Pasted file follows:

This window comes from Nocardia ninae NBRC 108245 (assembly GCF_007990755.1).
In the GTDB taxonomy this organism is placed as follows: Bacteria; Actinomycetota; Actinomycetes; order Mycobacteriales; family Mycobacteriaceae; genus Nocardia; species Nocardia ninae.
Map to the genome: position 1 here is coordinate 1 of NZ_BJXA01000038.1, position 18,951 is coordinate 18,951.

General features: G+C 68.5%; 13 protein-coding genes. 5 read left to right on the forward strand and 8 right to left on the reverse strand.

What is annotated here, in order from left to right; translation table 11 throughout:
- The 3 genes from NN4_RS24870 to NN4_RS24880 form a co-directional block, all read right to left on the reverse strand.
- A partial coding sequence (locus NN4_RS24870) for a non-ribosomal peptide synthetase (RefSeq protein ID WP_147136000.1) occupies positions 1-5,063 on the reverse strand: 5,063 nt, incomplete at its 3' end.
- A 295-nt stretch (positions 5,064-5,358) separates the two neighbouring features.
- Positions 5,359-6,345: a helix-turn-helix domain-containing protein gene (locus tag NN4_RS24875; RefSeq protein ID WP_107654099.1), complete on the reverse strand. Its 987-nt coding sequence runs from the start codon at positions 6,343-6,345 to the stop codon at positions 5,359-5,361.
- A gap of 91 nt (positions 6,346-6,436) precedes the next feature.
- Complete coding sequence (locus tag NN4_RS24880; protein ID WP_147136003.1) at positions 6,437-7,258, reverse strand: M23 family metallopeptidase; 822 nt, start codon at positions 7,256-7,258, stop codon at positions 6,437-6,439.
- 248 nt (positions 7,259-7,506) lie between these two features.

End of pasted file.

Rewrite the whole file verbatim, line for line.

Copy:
This window comes from Nocardia ninae NBRC 108245 (assembly GCF_007990755.1).
In the GTDB taxonomy this organism is placed as follows: Bacteria; Actinomycetota; Actinomycetes; order Mycobacteriales; family Mycobacteriaceae; genus Nocardia; species Nocardia ninae.
Map to the genome: position 1 here is coordinate 1 of NZ_BJXA01000038.1, position 18,951 is coordinate 18,951.

General features: G+C 68.5%; 13 protein-coding genes. 5 read left to right on the forward strand and 8 right to left on the reverse strand.

What is annotated here, in order from left to right; translation table 11 throughout:
- The 3 genes from NN4_RS24870 to NN4_RS24880 form a co-directional block, all read right to left on the reverse strand.
- A partial coding sequence (locus NN4_RS24870) for a non-ribosomal peptide synthetase (RefSeq protein ID WP_147136000.1) occupies positions 1-5,063 on the reverse strand: 5,063 nt, incomplete at its 3' end.
- A 295-nt stretch (positions 5,064-5,358) separates the two neighbouring features.
- Positions 5,359-6,345: a helix-turn-helix domain-containing protein gene (locus tag NN4_RS24875; RefSeq protein ID WP_107654099.1), complete on the reverse strand. Its 987-nt coding sequence runs from the start codon at positions 6,343-6,345 to the stop codon at positions 5,359-5,361.
- A gap of 91 nt (positions 6,346-6,436) precedes the next feature.
- Complete coding sequence (locus tag NN4_RS24880; protein ID WP_147136003.1) at positions 6,437-7,258, reverse strand: M23 family metallopeptidase; 822 nt, start codon at positions 7,256-7,258, stop codon at positions 6,437-6,439.
- 248 nt (positions 7,259-7,506) lie between these two features.